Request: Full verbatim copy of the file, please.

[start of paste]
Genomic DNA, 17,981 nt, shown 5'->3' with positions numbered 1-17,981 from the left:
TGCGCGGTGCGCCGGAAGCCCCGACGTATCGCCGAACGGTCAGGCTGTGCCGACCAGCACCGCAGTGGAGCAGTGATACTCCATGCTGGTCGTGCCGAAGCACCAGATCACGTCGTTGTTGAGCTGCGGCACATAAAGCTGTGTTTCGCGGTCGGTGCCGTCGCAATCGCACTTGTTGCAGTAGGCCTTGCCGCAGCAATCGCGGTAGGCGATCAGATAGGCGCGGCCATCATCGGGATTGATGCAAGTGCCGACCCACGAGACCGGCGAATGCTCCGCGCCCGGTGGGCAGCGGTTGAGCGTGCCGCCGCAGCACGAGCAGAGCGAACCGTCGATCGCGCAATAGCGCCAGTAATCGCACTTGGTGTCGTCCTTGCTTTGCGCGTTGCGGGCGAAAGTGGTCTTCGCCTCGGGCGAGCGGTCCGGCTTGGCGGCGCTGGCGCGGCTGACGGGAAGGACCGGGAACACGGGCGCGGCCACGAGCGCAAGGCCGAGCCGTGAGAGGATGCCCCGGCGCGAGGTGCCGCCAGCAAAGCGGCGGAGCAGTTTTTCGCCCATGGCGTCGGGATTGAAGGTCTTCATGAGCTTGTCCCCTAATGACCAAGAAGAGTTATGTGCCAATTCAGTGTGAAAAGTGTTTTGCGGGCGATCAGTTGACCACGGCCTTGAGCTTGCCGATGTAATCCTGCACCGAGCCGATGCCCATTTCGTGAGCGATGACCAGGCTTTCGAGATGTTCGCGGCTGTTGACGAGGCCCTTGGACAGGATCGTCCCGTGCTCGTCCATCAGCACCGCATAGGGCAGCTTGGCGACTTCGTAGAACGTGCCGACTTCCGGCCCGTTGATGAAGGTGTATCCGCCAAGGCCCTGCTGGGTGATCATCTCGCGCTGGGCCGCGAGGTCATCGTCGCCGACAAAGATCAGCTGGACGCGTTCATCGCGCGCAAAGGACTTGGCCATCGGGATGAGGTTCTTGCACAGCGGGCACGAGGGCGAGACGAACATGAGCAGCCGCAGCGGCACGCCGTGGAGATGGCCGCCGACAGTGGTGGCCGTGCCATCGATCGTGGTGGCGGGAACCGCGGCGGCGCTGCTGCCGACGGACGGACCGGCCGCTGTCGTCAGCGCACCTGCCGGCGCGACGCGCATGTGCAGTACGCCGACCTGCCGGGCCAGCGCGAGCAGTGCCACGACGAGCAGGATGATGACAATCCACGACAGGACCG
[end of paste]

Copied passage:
Genomic DNA, 17,981 nt, shown 5'->3' with positions numbered 1-17,981 from the left:
TGCGCGGTGCGCCGGAAGCCCCGACGTATCGCCGAACGGTCAGGCTGTGCCGACCAGCACCGCAGTGGAGCAGTGATACTCCATGCTGGTCGTGCCGAAGCACCAGATCACGTCGTTGTTGAGCTGCGGCACATAAAGCTGTGTTTCGCGGTCGGTGCCGTCGCAATCGCACTTGTTGCAGTAGGCCTTGCCGCAGCAATCGCGGTAGGCGATCAGATAGGCGCGGCCATCATCGGGATTGATGCAAGTGCCGACCCACGAGACCGGCGAATGCTCCGCGCCCGGTGGGCAGCGGTTGAGCGTGCCGCCGCAGCACGAGCAGAGCGAACCGTCGATCGCGCAATAGCGCCAGTAATCGCACTTGGTGTCGTCCTTGCTTTGCGCGTTGCGGGCGAAAGTGGTCTTCGCCTCGGGCGAGCGGTCCGGCTTGGCGGCGCTGGCGCGGCTGACGGGAAGGACCGGGAACACGGGCGCGGCCACGAGCGCAAGGCCGAGCCGTGAGAGGATGCCCCGGCGCGAGGTGCCGCCAGCAAAGCGGCGGAGCAGTTTTTCGCCCATGGCGTCGGGATTGAAGGTCTTCATGAGCTTGTCCCCTAATGACCAAGAAGAGTTATGTGCCAATTCAGTGTGAAAAGTGTTTTGCGGGCGATCAGTTGACCACGGCCTTGAGCTTGCCGATGTAATCCTGCACCGAGCCGATGCCCATTTCGTGAGCGATGACCAGGCTTTCGAGATGTTCGCGGCTGTTGACGAGGCCCTTGGACAGGATCGTCCCGTGCTCGTCCATCAGCACCGCATAGGGCAGCTTGGCGACTTCGTAGAACGTGCCGACTTCCGGCCCGTTGATGAAGGTGTATCCGCCAAGGCCCTGCTGGGTGATCATCTCGCGCTGGGCCGCGAGGTCATCGTCGCCGACAAAGATCAGCTGGACGCGTTCATCGCGCGCAAAGGACTTGGCCATCGGGATGAGGTTCTTGCACAGCGGGCACGAGGGCGAGACGAACATGAGCAGCCGCAGCGGCACGCCGTGGAGATGGCCGCCGACAGTGGTGGCCGTGCCATCGATCGTGGTGGCGGGAACCGCGGCGGCGCTGCTGCCGACGGACGGACCGGCCGCTGTCGTCAGCGCACCTGCCGGCGCGACGCGCATGTGCAGTACGCCGACCTGCCGGGCCAGCGCGAGCAGTGCCACGACGAGCAGGATGATGACAATCCACGACAGGACCG